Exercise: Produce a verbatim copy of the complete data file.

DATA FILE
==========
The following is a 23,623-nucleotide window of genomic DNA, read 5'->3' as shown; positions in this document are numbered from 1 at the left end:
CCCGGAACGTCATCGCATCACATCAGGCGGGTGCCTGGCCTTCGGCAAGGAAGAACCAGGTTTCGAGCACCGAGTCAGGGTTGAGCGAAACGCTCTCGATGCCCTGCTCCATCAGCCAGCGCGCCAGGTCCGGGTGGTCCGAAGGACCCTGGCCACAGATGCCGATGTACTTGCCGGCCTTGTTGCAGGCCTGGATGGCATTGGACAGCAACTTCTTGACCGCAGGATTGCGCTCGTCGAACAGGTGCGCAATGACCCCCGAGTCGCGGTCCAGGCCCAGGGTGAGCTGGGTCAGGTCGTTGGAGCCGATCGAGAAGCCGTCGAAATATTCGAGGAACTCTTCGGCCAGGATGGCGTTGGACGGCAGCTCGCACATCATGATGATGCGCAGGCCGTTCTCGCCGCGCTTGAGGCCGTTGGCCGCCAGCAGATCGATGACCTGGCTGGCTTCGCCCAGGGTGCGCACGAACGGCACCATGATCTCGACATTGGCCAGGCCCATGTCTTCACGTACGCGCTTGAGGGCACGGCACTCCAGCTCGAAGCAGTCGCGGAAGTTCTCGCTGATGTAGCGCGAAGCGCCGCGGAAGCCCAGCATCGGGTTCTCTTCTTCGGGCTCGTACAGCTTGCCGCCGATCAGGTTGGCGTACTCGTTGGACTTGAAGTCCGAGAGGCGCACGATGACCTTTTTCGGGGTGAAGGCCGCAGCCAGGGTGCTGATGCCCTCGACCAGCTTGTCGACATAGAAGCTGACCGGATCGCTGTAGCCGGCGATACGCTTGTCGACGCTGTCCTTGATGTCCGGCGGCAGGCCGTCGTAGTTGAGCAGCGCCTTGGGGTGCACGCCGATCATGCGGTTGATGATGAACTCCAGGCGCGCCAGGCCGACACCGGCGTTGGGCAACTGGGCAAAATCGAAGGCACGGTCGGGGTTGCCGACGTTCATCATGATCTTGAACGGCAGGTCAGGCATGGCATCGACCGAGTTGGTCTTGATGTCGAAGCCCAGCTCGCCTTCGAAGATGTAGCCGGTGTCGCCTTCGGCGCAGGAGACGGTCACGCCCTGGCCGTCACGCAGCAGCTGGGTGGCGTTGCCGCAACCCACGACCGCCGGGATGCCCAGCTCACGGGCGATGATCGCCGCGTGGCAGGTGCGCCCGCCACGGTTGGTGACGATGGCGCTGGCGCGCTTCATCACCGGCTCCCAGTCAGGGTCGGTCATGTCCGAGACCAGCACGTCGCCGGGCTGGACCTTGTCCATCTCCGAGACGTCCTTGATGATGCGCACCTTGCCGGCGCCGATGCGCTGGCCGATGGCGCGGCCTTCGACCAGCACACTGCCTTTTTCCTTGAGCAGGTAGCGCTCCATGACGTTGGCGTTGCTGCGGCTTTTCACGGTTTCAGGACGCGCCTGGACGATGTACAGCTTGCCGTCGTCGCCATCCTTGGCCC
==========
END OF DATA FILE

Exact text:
The following is a 23,623-nucleotide window of genomic DNA, read 5'->3' as shown; positions in this document are numbered from 1 at the left end:
CCCGGAACGTCATCGCATCACATCAGGCGGGTGCCTGGCCTTCGGCAAGGAAGAACCAGGTTTCGAGCACCGAGTCAGGGTTGAGCGAAACGCTCTCGATGCCCTGCTCCATCAGCCAGCGCGCCAGGTCCGGGTGGTCCGAAGGACCCTGGCCACAGATGCCGATGTACTTGCCGGCCTTGTTGCAGGCCTGGATGGCATTGGACAGCAACTTCTTGACCGCAGGATTGCGCTCGTCGAACAGGTGCGCAATGACCCCCGAGTCGCGGTCCAGGCCCAGGGTGAGCTGGGTCAGGTCGTTGGAGCCGATCGAGAAGCCGTCGAAATATTCGAGGAACTCTTCGGCCAGGATGGCGTTGGACGGCAGCTCGCACATCATGATGATGCGCAGGCCGTTCTCGCCGCGCTTGAGGCCGTTGGCCGCCAGCAGATCGATGACCTGGCTGGCTTCGCCCAGGGTGCGCACGAACGGCACCATGATCTCGACATTGGCCAGGCCCATGTCTTCACGTACGCGCTTGAGGGCACGGCACTCCAGCTCGAAGCAGTCGCGGAAGTTCTCGCTGATGTAGCGCGAAGCGCCGCGGAAGCCCAGCATCGGGTTCTCTTCTTCGGGCTCGTACAGCTTGCCGCCGATCAGGTTGGCGTACTCGTTGGACTTGAAGTCCGAGAGGCGCACGATGACCTTTTTCGGGGTGAAGGCCGCAGCCAGGGTGCTGATGCCCTCGACCAGCTTGTCGACATAGAAGCTGACCGGATCGCTGTAGCCGGCGATACGCTTGTCGACGCTGTCCTTGATGTCCGGCGGCAGGCCGTCGTAGTTGAGCAGCGCCTTGGGGTGCACGCCGATCATGCGGTTGATGATGAACTCCAGGCGCGCCAGGCCGACACCGGCGTTGGGCAACTGGGCAAAATCGAAGGCACGGTCGGGGTTGCCGACGTTCATCATGATCTTGAACGGCAGGTCAGGCATGGCATCGACCGAGTTGGTCTTGATGTCGAAGCCCAGCTCGCCTTCGAAGATGTAGCCGGTGTCGCCTTCGGCGCAGGAGACGGTCACGCCCTGGCCGTCACGCAGCAGCTGGGTGGCGTTGCCGCAACCCACGACCGCCGGGATGCCCAGCTCACGGGCGATGATCGCCGCGTGGCAGGTGCGCCCGCCACGGTTGGTGACGATGGCGCTGGCGCGCTTCATCACCGGCTCCCAGTCAGGGTCGGTCATGTCCGAGACCAGCACGTCGCCGGGCTGGACCTTGTCCATCTCCGAGACGTCCTTGATGATGCGCACCTTGCCGGCGCCGATGCGCTGGCCGATGGCGCGGCCTTCGACCAGCACACTGCCTTTTTCCTTGAGCAGGTAGCGCTCCATGACGTTGGCGTTGCTGCGGCTTTTCACGGTTTCAGGACGCGCCTGGACGATGTACAGCTTGCCGTCGTCGCCATCCTTGGCCC